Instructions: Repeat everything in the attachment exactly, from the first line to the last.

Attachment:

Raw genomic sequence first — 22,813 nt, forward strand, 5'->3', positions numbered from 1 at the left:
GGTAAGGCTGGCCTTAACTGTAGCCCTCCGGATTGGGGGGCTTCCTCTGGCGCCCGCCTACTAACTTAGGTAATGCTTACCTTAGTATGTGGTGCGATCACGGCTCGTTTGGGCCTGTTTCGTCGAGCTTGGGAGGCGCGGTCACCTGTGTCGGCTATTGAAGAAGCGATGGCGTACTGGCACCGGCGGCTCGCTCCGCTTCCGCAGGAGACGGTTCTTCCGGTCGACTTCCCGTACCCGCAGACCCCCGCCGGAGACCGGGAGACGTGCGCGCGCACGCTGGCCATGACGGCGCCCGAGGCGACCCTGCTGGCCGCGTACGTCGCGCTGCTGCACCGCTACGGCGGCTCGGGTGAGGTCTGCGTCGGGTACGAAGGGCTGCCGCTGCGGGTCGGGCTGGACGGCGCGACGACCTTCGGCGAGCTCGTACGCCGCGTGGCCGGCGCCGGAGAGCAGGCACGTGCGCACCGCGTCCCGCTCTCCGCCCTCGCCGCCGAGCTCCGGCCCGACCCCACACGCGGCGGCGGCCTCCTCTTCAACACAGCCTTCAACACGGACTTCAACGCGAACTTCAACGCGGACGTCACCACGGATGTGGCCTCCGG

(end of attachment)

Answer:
Raw genomic sequence first — 22,813 nt, forward strand, 5'->3', positions numbered from 1 at the left:
GGTAAGGCTGGCCTTAACTGTAGCCCTCCGGATTGGGGGGCTTCCTCTGGCGCCCGCCTACTAACTTAGGTAATGCTTACCTTAGTATGTGGTGCGATCACGGCTCGTTTGGGCCTGTTTCGTCGAGCTTGGGAGGCGCGGTCACCTGTGTCGGCTATTGAAGAAGCGATGGCGTACTGGCACCGGCGGCTCGCTCCGCTTCCGCAGGAGACGGTTCTTCCGGTCGACTTCCCGTACCCGCAGACCCCCGCCGGAGACCGGGAGACGTGCGCGCGCACGCTGGCCATGACGGCGCCCGAGGCGACCCTGCTGGCCGCGTACGTCGCGCTGCTGCACCGCTACGGCGGCTCGGGTGAGGTCTGCGTCGGGTACGAAGGGCTGCCGCTGCGGGTCGGGCTGGACGGCGCGACGACCTTCGGCGAGCTCGTACGCCGCGTGGCCGGCGCCGGAGAGCAGGCACGTGCGCACCGCGTCCCGCTCTCCGCCCTCGCCGCCGAGCTCCGGCCCGACCCCACACGCGGCGGCGGCCTCCTCTTCAACACAGCCTTCAACACGGACTTCAACGCGAACTTCAACGCGGACGTCACCACGGATGTGGCCTCCGG